### Overview

The script consists of several parts:

Imports: At the beginning of the script are import statements. They are used to import the modules needed for our task.

Rosenbrock function: target returns the value of the Rosenbrock function, grad_x and grad_y return the partial derivatives, curve_xx and curve_yy return the diagonal elements of the Hessian matrix (matrix of partial second derivatives).

Main function: The run() function is used to call the minimizer and to print the result to standard output.

Class minimizer: Class to perform minimization of the Rosenbrock function.

Function lbfgs_run: Helper function to run the scitbx minimizer.

### The run() function

The run() function exectues the run() method of the minimizer() class, once with curvatures and once without curvatures:

m = minimizer().run(use_curvatures=use_curvatures)

This will launch the minimization. For both computations, we print some results to standard output.

### The minimizer class

The minimizer class has three methods: __init__(), run() and __call__().

The __init__() method initializes our class with the starting point (-3, -4) (xx and yy), and sets the number of minimum and maximum iterations to 0 and 10,000, respectively.
x is a two-dimensional array that represents the x and y coordinates, so x[0] = -3 and x[1] = -4 are the (arbitrarily chosen) starting points of the minimization task.
self.n represents the length of the array x.

The run() method starts the L-BFGS minimizer:

self.minimizer = lbfgs_run(
target_evaluator=self,
min_iterations=self.min_iterations,
max_iterations=self.max_iterations,
use_curvatures=use_curvatures)

Then it executes the __call__() method:

self(requests_f_and_g=True, requests_diag=False)

The __call__() method allows an instance of the minimzer class to behave like a function, i.e. it can be called like a function; minimizer(requests_f_and_g=True, requests_diag=False) is then a shorthand for minimizer.__call__(requests_f_and_g=True, requests_diag=False).
Depending on the values of the boolean parameters requests_f_and_g and requests_diag, the __call__() method will update the target and the gradients or the diagonal elements of the Hessian matrix (second derivatives). Note that it will actually calculate the inverse of the diagonal elements (the Newton method uses the inverse of the Hessian matrix and the LBFGS algorithm approximates the Hessian matrix):

assert self.d.all_ne(0)
self.d = 1 / self.d
(As we are calculating the inverse, we first assert that the diagonal elements are different from zero.)

### The lbgfs_run function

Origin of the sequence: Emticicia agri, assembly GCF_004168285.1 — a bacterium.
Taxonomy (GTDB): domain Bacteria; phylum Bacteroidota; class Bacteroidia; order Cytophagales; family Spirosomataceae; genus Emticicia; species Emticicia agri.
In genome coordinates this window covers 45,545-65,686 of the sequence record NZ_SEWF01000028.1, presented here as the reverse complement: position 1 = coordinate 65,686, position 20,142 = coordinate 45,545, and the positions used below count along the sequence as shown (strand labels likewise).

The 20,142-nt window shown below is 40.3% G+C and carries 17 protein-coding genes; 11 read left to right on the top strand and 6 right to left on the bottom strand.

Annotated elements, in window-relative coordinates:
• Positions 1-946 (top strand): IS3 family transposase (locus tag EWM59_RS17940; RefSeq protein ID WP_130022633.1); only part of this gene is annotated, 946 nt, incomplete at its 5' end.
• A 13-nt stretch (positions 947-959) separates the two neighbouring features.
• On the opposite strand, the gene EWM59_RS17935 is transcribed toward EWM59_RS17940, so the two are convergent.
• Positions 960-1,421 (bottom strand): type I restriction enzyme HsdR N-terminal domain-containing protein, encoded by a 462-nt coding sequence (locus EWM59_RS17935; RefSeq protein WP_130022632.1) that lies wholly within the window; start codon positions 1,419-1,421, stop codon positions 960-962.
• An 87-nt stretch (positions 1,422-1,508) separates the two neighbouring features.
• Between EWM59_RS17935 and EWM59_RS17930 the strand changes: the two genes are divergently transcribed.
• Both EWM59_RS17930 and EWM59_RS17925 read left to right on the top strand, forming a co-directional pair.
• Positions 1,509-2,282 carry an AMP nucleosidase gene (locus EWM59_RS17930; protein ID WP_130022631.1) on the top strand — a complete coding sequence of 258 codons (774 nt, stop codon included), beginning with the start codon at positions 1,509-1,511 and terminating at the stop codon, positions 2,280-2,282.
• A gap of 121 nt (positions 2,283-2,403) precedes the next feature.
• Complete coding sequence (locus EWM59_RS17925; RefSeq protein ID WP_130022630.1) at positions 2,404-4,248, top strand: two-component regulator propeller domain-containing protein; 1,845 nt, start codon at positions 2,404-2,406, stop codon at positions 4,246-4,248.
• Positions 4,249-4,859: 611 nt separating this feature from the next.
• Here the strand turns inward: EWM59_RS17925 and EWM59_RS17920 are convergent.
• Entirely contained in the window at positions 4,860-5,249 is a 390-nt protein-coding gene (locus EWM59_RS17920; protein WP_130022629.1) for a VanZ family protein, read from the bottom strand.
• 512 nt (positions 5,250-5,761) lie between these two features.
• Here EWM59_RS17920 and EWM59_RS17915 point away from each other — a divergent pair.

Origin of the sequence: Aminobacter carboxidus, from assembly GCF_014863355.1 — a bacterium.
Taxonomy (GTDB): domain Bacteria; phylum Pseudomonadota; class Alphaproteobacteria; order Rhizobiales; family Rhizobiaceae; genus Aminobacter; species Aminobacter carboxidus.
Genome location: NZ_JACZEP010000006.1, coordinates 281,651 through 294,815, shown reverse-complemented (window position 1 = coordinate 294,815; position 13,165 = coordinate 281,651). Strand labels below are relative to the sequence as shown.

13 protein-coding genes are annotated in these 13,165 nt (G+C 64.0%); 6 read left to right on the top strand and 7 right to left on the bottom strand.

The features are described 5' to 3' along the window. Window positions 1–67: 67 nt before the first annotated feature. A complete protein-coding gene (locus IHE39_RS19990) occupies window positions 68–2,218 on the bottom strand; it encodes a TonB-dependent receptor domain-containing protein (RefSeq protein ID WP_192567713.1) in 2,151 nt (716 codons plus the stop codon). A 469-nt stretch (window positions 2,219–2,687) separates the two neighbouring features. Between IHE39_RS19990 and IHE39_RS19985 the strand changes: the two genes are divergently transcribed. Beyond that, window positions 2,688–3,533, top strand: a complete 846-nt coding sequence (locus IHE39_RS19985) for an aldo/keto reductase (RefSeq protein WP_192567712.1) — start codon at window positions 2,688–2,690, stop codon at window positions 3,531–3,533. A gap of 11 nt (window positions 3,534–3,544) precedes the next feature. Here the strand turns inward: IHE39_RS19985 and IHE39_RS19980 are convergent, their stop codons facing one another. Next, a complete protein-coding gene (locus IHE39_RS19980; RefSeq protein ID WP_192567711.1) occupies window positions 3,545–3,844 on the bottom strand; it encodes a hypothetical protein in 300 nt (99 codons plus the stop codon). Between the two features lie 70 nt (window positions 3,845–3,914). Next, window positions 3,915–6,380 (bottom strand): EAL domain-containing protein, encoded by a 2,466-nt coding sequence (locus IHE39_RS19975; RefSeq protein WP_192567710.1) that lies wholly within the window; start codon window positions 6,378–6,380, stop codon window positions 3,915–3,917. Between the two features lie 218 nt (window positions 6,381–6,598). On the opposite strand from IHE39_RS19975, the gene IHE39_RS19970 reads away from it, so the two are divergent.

Here, we import the lbfgs module from scitbx:

ext = scitbx_lbfgs.ext

Then we instantiate the minimizer from lbfgs with the dimension of our function (in our case: n=2).

minimizer = ext.minimizer(target_evaluator.n)

Then we get a function to check if the minimization converged. Its arguments are the function value and the gradients.

is_converged = ext.traditional_convergence_test(target_evaluator.n)

Now we can start our minimization loop. We get the values of the booleans requests_f_and_g and requests_diag from the scitbx minimizer, but the starting values are True and the value of use_curvatures.

We get the coordinates, the function value, the gradients and the curvatures from our minimizer class.

x, f, g, d = target_evaluator(
requests_f_and_g=requests_f_and_g,
requests_diag=requests_diag)

Then we run the scitbx minimizer with the coordinates, the function value and the gradients as input parameters. If we are using curvatures, we also supply the second derivatives. The minimizer will return requests for function values and the gradients and/or for the curvatures:

requests_f_and_g = minimizer.requests_f_and_g()
requests_diag = minimizer.requests_diag()
If the minimizer requests values, we continue in the loop. Otherwise, we check if we meet the convergence criteria. Finally, the function returns the scitbx minimizer object.

### Output

The run() function has some output. It will print the final coordinates, the number of iterations in the scitbx minimizer and an exception message, if present.

use_curvatures: False
(0.9999998308201578, 0.9999996829964546) final
iter,exception: 27 None
n_calls: 34

use_curvatures: True
(1.0000002135019253, 1.000000406037093) final
iter,exception: 43 None
n_calls: 60

Both methods converged to the minimum at (1,1).